Tuesday, August 19, 2008

Vacation books 

I settled on:

  • Keith Devlin's The Language of Mathematics
  • Philip Zimbardo's The Lucifer Effect: Understanding How Good People Turn Evil
  • Kazik: Memoirs of a Warsaw Ghetto Fighter

    The first two started interesting conversations at the in-law's reunion. So did the psych journal I brought, the latest Psychology, Public Policy, and Law with its study of mock jurors and the power of DNA evidence (to my horror, most subjects seemed to think blood type was the same as DNA, and if a suspect's blood type matched that found at the scene, it was as damning as matching DNA. American science illiteracy seems to be as high as math illiteracy). Those two books turned out to be much discussed, and I was very pleased.

    I always learn things at the farm. One uncle and I discussed how the taxation results in money "lost" from the market - money that doesn't go to government, supplier, or purchaser, but somehow bleeds off the system (not even taking into account fraud or the money/effort needed to collect taxes). He got a bit turned around, and my old minor in Econ finally came in handy in drawing accurate supply and demand curves. I'm so cool.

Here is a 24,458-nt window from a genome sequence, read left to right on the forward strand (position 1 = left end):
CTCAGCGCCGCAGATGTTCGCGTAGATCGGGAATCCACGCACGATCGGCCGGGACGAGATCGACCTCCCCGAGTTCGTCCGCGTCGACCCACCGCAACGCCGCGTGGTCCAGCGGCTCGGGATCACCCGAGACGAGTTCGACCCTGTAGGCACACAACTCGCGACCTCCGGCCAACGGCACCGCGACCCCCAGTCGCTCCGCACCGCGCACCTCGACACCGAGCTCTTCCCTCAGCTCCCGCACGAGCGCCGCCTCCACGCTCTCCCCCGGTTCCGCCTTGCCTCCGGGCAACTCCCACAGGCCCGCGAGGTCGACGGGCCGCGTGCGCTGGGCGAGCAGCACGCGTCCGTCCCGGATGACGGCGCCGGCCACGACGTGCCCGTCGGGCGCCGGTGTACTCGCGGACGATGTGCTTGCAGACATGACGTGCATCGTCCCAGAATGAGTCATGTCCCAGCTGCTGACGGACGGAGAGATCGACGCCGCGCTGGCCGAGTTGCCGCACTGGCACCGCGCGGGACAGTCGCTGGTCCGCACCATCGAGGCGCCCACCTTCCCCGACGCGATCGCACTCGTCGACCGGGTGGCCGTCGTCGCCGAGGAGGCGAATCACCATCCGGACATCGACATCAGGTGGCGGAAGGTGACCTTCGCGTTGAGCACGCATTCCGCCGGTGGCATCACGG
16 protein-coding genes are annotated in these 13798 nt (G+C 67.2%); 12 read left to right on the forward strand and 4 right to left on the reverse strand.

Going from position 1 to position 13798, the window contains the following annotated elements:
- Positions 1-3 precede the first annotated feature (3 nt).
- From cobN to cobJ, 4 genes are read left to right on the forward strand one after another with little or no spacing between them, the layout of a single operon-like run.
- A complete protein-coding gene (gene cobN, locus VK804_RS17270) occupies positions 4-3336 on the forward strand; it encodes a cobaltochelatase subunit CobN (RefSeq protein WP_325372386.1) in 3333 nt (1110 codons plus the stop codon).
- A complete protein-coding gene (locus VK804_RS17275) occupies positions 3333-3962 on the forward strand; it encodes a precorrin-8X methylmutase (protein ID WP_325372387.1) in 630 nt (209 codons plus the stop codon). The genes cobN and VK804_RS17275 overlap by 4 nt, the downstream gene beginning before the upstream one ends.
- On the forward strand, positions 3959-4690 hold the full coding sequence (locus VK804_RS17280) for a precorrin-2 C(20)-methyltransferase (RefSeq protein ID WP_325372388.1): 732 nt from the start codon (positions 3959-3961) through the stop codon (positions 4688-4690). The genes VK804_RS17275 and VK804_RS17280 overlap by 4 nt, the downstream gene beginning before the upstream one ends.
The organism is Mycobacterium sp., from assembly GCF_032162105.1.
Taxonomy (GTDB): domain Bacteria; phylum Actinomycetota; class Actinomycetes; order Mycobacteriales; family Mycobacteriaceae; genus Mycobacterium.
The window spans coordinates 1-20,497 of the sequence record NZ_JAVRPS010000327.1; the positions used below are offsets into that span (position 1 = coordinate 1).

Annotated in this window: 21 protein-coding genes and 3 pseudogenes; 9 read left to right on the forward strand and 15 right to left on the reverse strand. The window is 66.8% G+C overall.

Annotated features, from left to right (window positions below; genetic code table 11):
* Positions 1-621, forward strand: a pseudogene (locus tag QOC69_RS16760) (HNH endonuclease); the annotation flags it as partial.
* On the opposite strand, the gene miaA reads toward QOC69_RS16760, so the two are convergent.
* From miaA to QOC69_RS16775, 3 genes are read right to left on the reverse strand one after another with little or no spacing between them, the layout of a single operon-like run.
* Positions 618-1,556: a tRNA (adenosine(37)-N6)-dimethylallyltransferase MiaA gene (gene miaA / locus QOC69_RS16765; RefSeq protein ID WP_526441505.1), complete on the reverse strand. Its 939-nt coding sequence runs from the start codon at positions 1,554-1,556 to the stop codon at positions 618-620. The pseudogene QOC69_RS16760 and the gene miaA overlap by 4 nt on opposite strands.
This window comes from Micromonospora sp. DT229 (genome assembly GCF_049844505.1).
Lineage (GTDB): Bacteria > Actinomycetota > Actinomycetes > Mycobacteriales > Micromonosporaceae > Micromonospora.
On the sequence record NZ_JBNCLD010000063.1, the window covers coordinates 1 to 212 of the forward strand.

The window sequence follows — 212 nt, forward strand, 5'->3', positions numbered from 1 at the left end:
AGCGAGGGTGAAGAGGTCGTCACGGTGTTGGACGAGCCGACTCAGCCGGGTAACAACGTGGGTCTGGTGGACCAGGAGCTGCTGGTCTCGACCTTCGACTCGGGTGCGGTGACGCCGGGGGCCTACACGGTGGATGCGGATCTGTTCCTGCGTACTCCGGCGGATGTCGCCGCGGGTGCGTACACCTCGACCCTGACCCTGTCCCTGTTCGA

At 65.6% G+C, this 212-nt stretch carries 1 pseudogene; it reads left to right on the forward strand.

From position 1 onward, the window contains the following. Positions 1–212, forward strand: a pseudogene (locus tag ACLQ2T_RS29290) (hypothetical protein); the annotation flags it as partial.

I had too much time in the airport coming home. I know that because I doubled the books I was carrying. I got a book on traffic (recommended by both Wired abd The Week, so give it time - it will be a NYT bestseller, and for once I'll be leading the trend), David Bellavia's House to House, a few Harvard Business Review books, and a long list of books to get elsewhere so I didn't have to carry them on the airplane.

    I also bought a diet Coke. I like being in the US. It's a diet Coke here, not a Coke Light, as in Canada or the African countries I've been to. Yes, these little things are important.

    Today I've set aside time to read a bit from the books I bought as souvinirs in Botswana, Zimbabwe, and South Africa. Happiness.

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